Institute of Philosophy


Why be Cautious? On the Justification of Precautionary Principles

Thursday, 2017/05/04 - Friday, 2017/05/05

"Caution" by Michele M. Ferrario (
licensed under Creative Commons Attribution-ShareAlike 4.0

Precautionary principles (PPs) suggest advice for difficult choices. They require that we take action against possible harms even if we are not sure whether they will materialize. The basic idea seems intuitively plausible and has been applied in a wide range of contexts such as climate policies, medicine and environmental regulations. But more specific formulations of PPs have been criticized for various reasons, e.g. as being vacuous, incoherent, or based on irrational fears instead of sound science. So can PPs be justified at all? And if so, how?

Event organizer: Tanja Rechnitzer, Georg Brun, Claus Beisbart
Speaker: Thomas Boyer-Kassem (Tilburg), Lauren Hartzell-Nichols (Seattle), Tanja Rechnitzer (Bern), Dominic Roser (Fribourg), Daniel Steel (Vancouver), Johanna Thoma (London)
Date: 2017/05/04 - 2017/05/05
Time: 10:00 Time
Locality: Room 205
Area Hallerstrasse
Hallerstr. 6
3012 Bern
Registration: Registration is free, but please register by emailing to
Characteristics: open to the public
free of charge

The conference addresses two fundamental philosophical issues for the justification of a PP: What kind of reasons can we appeal to in arguing for a PP? Which method of justification can be used to justify a PP?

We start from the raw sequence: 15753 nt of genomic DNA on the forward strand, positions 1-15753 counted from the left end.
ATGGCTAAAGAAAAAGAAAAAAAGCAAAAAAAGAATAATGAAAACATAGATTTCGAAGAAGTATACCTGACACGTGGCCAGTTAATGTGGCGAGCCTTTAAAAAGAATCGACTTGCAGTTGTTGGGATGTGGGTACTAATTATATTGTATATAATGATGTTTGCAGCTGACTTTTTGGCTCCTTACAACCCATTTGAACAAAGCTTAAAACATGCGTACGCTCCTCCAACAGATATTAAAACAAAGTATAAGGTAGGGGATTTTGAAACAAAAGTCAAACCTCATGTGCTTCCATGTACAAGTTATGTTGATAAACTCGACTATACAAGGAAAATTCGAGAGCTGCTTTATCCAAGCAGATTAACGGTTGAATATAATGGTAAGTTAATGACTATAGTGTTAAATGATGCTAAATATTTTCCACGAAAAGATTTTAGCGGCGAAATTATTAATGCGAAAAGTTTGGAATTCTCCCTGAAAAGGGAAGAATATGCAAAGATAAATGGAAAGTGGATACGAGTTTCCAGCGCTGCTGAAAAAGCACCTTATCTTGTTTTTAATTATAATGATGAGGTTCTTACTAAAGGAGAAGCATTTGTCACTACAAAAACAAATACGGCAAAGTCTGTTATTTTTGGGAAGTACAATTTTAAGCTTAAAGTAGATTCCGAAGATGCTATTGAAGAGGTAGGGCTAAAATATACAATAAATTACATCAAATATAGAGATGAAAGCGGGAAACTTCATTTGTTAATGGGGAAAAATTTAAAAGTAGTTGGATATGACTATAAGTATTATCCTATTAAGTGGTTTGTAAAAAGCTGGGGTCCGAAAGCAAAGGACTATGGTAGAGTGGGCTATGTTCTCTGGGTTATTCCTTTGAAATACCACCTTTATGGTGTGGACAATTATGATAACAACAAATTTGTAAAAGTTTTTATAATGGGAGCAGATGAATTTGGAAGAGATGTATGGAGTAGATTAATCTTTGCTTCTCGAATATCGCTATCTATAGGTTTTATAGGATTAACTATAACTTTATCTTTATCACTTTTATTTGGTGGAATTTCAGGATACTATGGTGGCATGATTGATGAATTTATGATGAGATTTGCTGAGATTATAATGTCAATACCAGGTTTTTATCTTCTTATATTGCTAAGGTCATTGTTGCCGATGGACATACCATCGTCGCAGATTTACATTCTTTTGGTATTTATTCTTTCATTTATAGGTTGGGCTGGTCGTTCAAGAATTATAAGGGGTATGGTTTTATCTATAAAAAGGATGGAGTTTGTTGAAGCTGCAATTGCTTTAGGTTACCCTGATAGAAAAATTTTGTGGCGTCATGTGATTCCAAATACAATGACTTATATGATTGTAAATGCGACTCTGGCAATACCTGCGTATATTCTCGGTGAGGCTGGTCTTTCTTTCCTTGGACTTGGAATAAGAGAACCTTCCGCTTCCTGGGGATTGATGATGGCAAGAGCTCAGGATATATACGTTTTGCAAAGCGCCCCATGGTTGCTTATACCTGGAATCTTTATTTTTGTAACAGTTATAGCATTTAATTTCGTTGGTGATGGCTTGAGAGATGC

We will analyse, compare and assess philosophical approaches to the justification of PPs. The approaches draw on a broad range of theoretical backgrounds such as frameworks of decision-making, accounts of practical rationality, philosophy of science, and ethics of, e.g., rights, risk and justice. Research questions include:

  • On what basis can we argue for PPs? For instance, can they be grounded in rights, rules of rational decision-making, epistemic considerations or principles of science-based policy-making?
  • What do the various justifications of PPs imply about legitimate roles of PPs in e.g. decision-making?
  • Which methods of justification are suited best to the task of justifying PPs?
  • How do methods of justification and specific justifications help us with the challenge of formulating PPs more exactly? 


The conference is generously supported by the Swiss National Science Foundation, the Oeschger Center for Climate Change Research (OCCR), and the German Society for Analytical Philosophy (Gesellschaft für Analytische Philosophie, GAP).

  Swiss National Science Foundation  Oeschger Centre for Climate Change Research  German Society for Analytical Philosophy